John Wily, the author of the 1765 Treatise on the Propagation of Sheep, the Manufacture of Wool, and the Cultivation and Manufacture of Flax, describes in detail how to make a heckle, the wooden-based, iron-toothed comb that you use to strip flax of remaining "hards," or pieces of non-fibrous core of the stalks. For the most refined flax production, Wily says, get yourself a graduate set of heckles, because you can work down to smaller teeth and thus finer flax fibers. "But," he concludes, "many People have only one, of a middle Size," (43).
Living as I do in 2016, and I have a much easier recourse to the internet than to a blacksmith capable of making the the 176 tapered, 4-inch long, steel teeth that Wily says you need to make a heckle. So I bought an antique one. It dates to the nineteenth century, and it's clearly seen some use.
Wily says to take a bunch of your flax, shake it to loosen it, wrap it around a couple fingers, and "fling the other Ends of the Flax on the Points of the Heckle Teeth." Do this enough times, and what you end up with is "the longest of the Flax," which "will make very good Thread," (45).
The problem, I discovered, was that if your initial twist of flax is too big (mine were), you end up hopelessly fouling both the twist and the heckle. Moreover, I suspect that my previous scutching/swingling had left many more hards than Wily would have liked, which also contributed to the mess.
Most importantly, I discovered, you need to keep your twist of flax well in hand, because as soon as I set it down and began to try to pick through it, the neat bunch of fibers transformed itself into a bird's nest.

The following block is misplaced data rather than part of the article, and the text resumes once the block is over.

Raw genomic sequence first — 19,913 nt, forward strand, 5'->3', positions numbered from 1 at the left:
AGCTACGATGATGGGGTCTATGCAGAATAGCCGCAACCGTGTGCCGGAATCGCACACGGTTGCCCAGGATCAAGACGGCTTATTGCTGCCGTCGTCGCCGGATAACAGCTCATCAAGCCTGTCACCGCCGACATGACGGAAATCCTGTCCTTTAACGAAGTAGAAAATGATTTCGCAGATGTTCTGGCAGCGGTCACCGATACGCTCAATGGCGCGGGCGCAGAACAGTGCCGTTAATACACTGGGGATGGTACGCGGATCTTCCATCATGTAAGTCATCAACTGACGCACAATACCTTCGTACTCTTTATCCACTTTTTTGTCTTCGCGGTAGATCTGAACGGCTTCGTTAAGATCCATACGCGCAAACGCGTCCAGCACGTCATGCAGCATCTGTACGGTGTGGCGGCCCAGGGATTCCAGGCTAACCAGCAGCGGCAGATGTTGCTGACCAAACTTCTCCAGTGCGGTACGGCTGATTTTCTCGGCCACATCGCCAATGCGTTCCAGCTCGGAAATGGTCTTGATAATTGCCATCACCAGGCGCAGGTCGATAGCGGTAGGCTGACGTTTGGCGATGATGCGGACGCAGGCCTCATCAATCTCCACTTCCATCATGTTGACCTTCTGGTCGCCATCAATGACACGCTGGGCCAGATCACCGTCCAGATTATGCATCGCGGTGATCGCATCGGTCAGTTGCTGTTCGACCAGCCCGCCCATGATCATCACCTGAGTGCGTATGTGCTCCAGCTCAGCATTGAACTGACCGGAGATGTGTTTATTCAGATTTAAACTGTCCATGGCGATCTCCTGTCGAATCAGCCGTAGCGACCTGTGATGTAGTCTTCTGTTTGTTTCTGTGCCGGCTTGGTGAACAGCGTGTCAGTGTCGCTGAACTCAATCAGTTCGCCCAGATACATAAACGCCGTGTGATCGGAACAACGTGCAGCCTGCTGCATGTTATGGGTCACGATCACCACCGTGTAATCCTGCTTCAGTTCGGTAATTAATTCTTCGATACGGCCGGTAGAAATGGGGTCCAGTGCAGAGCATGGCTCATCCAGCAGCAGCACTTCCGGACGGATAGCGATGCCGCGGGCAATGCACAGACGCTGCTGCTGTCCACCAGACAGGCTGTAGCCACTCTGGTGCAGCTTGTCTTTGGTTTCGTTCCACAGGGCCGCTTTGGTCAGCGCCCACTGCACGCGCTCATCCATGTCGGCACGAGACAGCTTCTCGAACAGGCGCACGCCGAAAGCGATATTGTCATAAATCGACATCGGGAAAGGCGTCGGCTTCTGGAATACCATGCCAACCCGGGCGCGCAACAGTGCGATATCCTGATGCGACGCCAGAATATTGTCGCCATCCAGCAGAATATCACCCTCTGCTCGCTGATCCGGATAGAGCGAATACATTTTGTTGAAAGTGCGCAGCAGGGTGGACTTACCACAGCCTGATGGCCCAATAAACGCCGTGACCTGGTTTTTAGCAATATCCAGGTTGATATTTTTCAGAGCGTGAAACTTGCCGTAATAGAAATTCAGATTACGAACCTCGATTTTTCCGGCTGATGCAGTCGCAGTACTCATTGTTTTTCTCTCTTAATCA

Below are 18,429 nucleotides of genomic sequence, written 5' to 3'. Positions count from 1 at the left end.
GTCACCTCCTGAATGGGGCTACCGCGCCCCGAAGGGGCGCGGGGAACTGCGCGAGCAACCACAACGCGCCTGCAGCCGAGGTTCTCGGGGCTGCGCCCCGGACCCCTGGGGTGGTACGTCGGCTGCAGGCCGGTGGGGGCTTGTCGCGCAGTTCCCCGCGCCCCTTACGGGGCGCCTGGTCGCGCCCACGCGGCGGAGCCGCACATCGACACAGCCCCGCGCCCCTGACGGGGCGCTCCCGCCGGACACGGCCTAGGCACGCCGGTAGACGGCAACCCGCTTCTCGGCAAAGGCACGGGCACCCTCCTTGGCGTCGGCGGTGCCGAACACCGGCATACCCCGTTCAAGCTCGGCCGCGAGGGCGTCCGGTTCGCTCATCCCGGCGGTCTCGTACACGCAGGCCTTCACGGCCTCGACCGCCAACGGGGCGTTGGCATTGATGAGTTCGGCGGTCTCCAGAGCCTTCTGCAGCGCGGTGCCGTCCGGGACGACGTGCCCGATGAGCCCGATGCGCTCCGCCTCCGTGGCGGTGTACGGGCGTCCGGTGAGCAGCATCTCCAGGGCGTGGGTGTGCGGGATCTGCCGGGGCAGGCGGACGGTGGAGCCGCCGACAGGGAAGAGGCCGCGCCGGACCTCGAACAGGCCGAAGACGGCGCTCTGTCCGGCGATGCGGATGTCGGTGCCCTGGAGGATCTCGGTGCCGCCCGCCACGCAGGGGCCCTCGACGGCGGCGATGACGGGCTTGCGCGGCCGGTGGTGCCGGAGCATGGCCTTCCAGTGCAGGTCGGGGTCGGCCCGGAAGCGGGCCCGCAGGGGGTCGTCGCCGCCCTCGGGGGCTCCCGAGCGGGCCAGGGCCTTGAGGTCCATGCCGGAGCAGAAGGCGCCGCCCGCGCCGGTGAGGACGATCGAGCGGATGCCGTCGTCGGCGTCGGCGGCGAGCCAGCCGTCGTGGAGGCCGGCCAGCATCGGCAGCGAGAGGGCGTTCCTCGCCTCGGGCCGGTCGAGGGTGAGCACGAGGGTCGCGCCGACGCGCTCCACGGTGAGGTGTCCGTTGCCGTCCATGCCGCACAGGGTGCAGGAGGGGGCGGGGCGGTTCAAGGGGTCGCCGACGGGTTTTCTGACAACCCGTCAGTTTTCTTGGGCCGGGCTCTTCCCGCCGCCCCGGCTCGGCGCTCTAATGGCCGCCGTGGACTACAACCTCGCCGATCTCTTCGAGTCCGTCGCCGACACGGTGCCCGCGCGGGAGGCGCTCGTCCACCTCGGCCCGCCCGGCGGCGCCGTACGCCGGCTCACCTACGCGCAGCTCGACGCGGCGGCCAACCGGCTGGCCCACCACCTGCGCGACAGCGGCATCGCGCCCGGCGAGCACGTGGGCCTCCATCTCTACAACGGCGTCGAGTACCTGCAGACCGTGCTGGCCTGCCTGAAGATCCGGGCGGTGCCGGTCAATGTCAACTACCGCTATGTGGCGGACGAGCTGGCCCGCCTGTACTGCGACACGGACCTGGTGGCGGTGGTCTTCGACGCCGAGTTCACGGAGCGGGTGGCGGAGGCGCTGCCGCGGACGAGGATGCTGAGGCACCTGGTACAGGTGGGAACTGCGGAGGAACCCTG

|I was rather crestfallen at the results. Bertie the cat was rather crestfallen to be trapped indoors.|
What I ended up with was one small twist of pretty decent flax. As you can see from the picture below, as I heckled the flax, the lengths of my fibers decreased because I was breaking more and more of them as I worked them through the heckle's teeth.
|Bertie inspects the flax.|
I also salvaged a wad of "tow," the shorter, bird's nest fibers. Over a couple nights, I managed to pick most of the hards out of the tow wad so that I ended up with a softball-sized, puffy ball of tow.
|Tow before I removed the hards (visible here as lighter-colored splinters).|
In theory, spinning makes sense. You just twist the fibers together like a very tiny rope, and this tension holds them together. But in practice, spinning flax on a wheel is like playing a drumset (I've never played a drum set, but I can barely rub my stomach and pat my head at the same time, so you get where this is going). You power the wheel with foot peddles, the wheel spins and engages with various mechanisms, and you manipulate the raw flax with your hands so that it is gradually spun and sucked up onto a revolving spool. Even with Heather's patient tutelage, I found the my hands and feet were often out of sync. I ended up spinning too fast, creating something that looked far more like twine than thread, or breaking the yarn.
Our result is clearly much heavier than the yarns that early Americans would have wanted for weaving fine linen textiles, but it's still within the realm of possibility for use in things like upholstery webbing.
All told, we ended up with 236 inches (19.66 feet) of tow-based thread and 388 inches (32.33 feet) of finer linen thread. A better heckler could almost certainly have salvaged more fiber from my bird's nests, and a practiced flax spinner could have spun far finer threads and thus produced much more.
But for what it's worth, my 52 feet of yarn is the product of my eight square feet of mediocre soil, planted at the seed ratio Wily recommended in 1765 (which, when reduced down from acres, means two teaspoons of seed per eight square feet). If we assume that average for a whole acre of flax planted in 1765, based on the math I did when I planted back in 2014, we get a result of 278830.5 feet of linen yarn, or a remarkable 52.8 miles! And that's certainly on the far low end of what you could produce with an acre of flax.
So just how much finished textile can 52 feet of coarse linen thread produce? To find out, I need to boil my thread and weave it. Why boiling, you ask? Stay tuned to find out.